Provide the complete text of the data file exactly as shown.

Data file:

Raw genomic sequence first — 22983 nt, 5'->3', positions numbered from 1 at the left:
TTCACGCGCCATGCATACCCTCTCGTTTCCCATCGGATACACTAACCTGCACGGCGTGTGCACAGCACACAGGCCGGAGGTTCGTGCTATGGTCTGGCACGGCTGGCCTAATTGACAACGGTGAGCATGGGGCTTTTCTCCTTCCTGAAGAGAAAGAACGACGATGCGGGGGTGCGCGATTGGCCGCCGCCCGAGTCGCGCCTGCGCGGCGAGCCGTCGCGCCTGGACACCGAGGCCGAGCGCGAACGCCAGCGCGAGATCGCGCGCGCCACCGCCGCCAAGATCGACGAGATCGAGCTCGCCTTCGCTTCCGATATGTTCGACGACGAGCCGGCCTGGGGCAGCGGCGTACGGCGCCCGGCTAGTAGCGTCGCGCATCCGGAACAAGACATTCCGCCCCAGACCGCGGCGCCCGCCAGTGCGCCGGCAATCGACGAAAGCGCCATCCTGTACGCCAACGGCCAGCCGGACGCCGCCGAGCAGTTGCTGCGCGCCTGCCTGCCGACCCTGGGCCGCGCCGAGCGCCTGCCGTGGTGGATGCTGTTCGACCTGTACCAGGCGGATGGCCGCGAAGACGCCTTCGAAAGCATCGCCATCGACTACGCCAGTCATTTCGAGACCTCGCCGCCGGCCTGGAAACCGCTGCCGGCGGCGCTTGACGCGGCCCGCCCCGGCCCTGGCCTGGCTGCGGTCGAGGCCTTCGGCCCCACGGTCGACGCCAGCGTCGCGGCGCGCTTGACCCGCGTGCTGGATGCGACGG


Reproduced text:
Raw genomic sequence first — 22983 nt, 5'->3', positions numbered from 1 at the left:
TTCACGCGCCATGCATACCCTCTCGTTTCCCATCGGATACACTAACCTGCACGGCGTGTGCACAGCACACAGGCCGGAGGTTCGTGCTATGGTCTGGCACGGCTGGCCTAATTGACAACGGTGAGCATGGGGCTTTTCTCCTTCCTGAAGAGAAAGAACGACGATGCGGGGGTGCGCGATTGGCCGCCGCCCGAGTCGCGCCTGCGCGGCGAGCCGTCGCGCCTGGACACCGAGGCCGAGCGCGAACGCCAGCGCGAGATCGCGCGCGCCACCGCCGCCAAGATCGACGAGATCGAGCTCGCCTTCGCTTCCGATATGTTCGACGACGAGCCGGCCTGGGGCAGCGGCGTACGGCGCCCGGCTAGTAGCGTCGCGCATCCGGAACAAGACATTCCGCCCCAGACCGCGGCGCCCGCCAGTGCGCCGGCAATCGACGAAAGCGCCATCCTGTACGCCAACGGCCAGCCGGACGCCGCCGAGCAGTTGCTGCGCGCCTGCCTGCCGACCCTGGGCCGCGCCGAGCGCCTGCCGTGGTGGATGCTGTTCGACCTGTACCAGGCGGATGGCCGCGAAGACGCCTTCGAAAGCATCGCCATCGACTACGCCAGTCATTTCGAGACCTCGCCGCCGGCCTGGAAACCGCTGCCGGCGGCGCTTGACGCGGCCCGCCCCGGCCCTGGCCTGGCTGCGGTCGAGGCCTTCGGCCCCACGGTCGACGCCAGCGTCGCGGCGCGCTTGACCCGCGTGCTGGATGCGACGG